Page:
In the temperate rainforest environment of Southeast Alaska, wetlands make up a large portion of the region’s landscape; an aquatic resource that performs many valuable ecosystem functions including providing fish and wildlife habitat, water storage, and water filtration.
Land development and other human activities that require dredging, filling, and construction on wetlands and surface waters can significantly impact the functions and values of these aquatic resources.
The Clean Water Act (CWA) has measures in place to regulate such activities, in an effort to achieve no net loss of our nation’s wetland functions and values in the face of unavoidable impacts.
The goal of SAWC’s Aquatic Resource Mitigation Program is to foster opportunities for communities to grow and develop while maintaining healthy and intact aquatic ecosystems. Our program seeks to utilize the regulatory systems in place under the Clean Water Act to achieve no net loss of aquatic resources, while building up a restoration economy in Southeast Alaska that keeps restoration and mitigation dollars circulating in SE communities.
The Southeast Alaska Mitigation Fund
The Southeast Alaska Mitigation Fund (SAMF) is an In Lieu Fee (ILF) compensatory mitigation program operated by SAWC. A copy of our legal instrument is available here:
The SAMF operates under the CWA Section 404 Regulatory Program to collect permit funds from developers impacting aquatic resources and pool them together to build and maintain mitigation sites – aquatic resource restoration, enhancement, or creation projects that mitigate for impacts occurring as a result of land development to achieve no net loss of aquatic resource.
The SAMF was developed as a mechanism to fund and implement stream and wetland restoration in Southeast Alaska, keeping permittee mitigation dollars in the communities where aquatic resource impacts occur.
Science-based Tools to Support Mitigation Outcomes
To support the development of the SAMF and the advancement of resource mitigation policies and strategies in Alaska, SAWC works with partners and restoration professionals throughout the region, state, and Pacific Northwest to build tools that inform and support planning for aquatic resource mitigation.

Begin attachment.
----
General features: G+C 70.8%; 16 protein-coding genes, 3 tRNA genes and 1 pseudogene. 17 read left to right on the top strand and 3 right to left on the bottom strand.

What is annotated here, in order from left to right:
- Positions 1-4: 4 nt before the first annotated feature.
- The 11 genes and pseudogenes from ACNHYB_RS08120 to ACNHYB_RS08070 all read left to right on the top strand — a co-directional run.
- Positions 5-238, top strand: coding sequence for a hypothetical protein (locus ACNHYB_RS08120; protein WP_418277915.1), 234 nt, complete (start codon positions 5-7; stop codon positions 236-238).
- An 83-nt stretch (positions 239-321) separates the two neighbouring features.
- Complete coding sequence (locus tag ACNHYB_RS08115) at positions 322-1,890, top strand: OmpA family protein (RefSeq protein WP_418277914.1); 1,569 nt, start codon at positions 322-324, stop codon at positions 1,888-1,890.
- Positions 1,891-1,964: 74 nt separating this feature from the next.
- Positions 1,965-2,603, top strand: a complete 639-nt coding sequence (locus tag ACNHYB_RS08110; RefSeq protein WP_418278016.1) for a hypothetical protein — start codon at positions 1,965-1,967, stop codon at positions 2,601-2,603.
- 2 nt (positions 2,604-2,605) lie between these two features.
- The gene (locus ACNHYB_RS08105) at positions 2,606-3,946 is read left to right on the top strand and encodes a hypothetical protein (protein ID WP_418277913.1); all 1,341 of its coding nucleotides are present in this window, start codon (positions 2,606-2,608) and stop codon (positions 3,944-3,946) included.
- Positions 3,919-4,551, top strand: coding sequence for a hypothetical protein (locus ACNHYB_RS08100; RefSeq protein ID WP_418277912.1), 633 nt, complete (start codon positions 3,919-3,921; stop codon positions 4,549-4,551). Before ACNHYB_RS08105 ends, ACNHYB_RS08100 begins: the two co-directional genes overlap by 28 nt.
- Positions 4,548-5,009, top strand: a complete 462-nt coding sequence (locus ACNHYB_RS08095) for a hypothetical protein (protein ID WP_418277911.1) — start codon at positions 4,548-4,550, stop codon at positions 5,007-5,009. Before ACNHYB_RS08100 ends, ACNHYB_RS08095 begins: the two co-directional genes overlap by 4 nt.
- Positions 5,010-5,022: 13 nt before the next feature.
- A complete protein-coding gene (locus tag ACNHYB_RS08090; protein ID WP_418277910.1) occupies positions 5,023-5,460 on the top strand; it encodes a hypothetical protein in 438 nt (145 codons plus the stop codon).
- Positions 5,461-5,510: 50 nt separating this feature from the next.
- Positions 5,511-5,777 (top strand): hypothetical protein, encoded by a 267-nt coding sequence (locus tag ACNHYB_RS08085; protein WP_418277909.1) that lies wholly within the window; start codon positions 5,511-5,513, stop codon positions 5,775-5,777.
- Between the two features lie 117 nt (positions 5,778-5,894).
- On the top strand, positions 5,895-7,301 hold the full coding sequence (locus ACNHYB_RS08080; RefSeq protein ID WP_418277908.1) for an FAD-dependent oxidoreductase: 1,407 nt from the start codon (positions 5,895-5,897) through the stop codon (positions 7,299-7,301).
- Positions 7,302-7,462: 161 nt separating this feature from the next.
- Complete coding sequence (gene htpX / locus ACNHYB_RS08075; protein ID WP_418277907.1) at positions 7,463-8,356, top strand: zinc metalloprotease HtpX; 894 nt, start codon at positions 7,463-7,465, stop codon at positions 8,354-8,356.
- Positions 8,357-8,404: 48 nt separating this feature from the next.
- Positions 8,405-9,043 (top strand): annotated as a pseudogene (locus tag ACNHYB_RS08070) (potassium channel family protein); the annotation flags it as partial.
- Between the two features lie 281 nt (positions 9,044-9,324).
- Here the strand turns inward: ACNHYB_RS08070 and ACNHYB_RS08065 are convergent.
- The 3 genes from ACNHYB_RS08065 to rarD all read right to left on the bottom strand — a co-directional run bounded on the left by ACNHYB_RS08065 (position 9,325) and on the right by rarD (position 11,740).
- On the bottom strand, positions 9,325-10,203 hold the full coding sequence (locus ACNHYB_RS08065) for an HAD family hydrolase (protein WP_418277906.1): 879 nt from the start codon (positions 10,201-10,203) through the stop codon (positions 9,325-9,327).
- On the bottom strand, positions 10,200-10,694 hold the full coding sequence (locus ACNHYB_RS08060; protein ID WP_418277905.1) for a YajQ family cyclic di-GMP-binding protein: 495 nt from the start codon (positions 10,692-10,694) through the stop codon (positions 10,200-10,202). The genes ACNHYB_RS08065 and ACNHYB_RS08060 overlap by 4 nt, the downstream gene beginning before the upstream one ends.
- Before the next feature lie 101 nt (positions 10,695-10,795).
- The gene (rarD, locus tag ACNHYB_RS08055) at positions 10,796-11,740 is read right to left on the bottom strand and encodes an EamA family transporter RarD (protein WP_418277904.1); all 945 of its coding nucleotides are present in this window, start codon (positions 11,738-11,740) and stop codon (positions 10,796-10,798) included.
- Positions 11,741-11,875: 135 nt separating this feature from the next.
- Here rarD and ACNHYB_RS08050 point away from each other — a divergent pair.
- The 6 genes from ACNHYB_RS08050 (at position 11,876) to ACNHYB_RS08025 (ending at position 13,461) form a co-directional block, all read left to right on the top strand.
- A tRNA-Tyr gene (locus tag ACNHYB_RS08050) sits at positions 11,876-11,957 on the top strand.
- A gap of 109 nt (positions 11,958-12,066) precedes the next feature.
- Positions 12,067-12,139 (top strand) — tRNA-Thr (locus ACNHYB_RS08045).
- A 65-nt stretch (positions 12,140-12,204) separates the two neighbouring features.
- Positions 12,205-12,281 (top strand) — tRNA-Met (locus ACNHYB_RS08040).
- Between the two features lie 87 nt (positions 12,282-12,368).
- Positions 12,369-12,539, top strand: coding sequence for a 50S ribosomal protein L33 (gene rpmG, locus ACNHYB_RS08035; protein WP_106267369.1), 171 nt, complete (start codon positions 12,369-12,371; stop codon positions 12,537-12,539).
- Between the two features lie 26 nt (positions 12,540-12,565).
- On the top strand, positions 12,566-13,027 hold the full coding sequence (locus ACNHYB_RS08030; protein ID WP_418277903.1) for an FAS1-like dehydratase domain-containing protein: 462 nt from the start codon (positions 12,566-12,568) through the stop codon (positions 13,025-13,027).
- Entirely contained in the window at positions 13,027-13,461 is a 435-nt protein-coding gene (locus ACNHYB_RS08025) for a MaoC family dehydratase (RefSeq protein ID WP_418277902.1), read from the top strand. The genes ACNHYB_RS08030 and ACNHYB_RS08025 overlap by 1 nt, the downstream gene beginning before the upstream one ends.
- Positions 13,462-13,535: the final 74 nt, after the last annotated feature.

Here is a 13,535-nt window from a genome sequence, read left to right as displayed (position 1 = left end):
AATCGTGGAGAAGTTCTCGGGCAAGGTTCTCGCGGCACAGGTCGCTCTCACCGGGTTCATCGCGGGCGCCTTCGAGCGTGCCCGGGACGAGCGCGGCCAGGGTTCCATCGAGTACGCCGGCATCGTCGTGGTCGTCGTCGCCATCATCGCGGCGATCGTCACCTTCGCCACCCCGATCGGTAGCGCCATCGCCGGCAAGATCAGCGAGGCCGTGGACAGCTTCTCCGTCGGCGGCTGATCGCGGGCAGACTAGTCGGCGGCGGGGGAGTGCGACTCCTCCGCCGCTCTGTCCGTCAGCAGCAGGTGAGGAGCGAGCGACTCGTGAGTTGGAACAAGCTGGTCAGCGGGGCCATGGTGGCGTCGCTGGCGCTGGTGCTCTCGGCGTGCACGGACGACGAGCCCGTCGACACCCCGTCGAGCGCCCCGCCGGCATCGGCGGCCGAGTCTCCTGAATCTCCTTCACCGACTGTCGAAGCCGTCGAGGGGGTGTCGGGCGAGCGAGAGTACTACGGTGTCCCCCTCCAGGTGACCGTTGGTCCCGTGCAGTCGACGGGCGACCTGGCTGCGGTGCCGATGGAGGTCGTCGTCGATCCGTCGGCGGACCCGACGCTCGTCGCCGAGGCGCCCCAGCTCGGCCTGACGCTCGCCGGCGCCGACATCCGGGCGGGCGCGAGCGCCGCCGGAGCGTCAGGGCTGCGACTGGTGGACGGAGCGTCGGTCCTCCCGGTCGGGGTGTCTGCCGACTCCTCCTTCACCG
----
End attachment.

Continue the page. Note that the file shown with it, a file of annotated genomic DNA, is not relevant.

SAWC’s Stream and Wetland Credit/Debit calculation tools assist users of the SAMF in assessing proposed mitigation sites to determine the ecological functional lift of the project, and potential funds available for project implementation through the SAMF.
Building Capacity for Restoration in Southeast AK
SAWC partners with communities, tribes, NGOs, municipalities, and agencies to coordinate workshops and training opportunities that increase the capacity of our region’s land managers and professionals to identify, plan, implement, and monitor restoration projects that lift the ecological value and function of Southeast Alaska’s aquatic resources.
- Wrangell Area Watersheds Assessment February 25, 2019 As the community of Wrangell continues to grow and develop, the City and Borough of Wrangell and its residents have sought to identify and prioritize local aquatic resources to better plan for future land development and strategize potential restoration-based mitigation opportunities. In an effort to support the informed management of Wrangell’s watersheds and aquatic resources, ...
- SAWC Seeks YOUR Input: The Proposed Enhancement of the Klehini River Bridge Borrow Pit Pond May 14, 2018
- SAWC Initiates Projects to Manage High Priority Invasive Plants April 30, 2018 SAWC received two grants this winter that will support efforts to manage high priority invasive plants that threaten watershed health in our region. The Copper River Watershed Project awarded SAWC an invasive plant mini-grant to control invasive knotweed in Juneau and Petersburg starting in 2018. SAWC restoration biologist John Hudson spent the fall of 2017 outreaching ...
- WANTED: Bohemian knotweed (Dead) November 20, 2017 Most people don’t worry much about invasive plants during the winter months. After doing battle with them all summer or watching them take over our yards and open spaces during the growing season, we relax as the last of them die back in the fall. As cold winter weather grips the landscape, we take comfort ...